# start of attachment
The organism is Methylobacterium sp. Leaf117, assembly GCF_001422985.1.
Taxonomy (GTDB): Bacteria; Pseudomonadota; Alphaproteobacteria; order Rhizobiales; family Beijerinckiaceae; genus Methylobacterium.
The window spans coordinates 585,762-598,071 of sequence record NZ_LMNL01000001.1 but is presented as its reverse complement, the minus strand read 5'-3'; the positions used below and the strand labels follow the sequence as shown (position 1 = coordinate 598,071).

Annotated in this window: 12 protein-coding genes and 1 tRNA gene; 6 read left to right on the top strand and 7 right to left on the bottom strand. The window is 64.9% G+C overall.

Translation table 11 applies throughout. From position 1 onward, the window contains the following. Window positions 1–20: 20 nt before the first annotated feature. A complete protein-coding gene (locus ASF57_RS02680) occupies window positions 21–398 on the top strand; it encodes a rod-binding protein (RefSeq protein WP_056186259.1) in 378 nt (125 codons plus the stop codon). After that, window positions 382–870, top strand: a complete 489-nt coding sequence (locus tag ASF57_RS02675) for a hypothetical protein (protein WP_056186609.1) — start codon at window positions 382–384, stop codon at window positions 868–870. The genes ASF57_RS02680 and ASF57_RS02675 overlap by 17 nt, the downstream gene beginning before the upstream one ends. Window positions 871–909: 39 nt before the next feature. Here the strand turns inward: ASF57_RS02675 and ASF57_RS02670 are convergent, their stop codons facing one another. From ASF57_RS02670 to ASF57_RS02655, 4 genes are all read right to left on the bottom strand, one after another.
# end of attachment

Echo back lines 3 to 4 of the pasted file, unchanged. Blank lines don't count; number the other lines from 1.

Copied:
The window spans coordinates 585,762-598,071 of sequence record NZ_LMNL01000001.1 but is presented as its reverse complement, the minus strand read 5'-3'; the positions used below and the strand labels follow the sequence as shown (position 1 = coordinate 598,071).

Annotated in this window: 12 protein-coding genes and 1 tRNA gene; 6 read left to right on the top strand and 7 right to left on the bottom strand. The window is 64.9% G+C overall.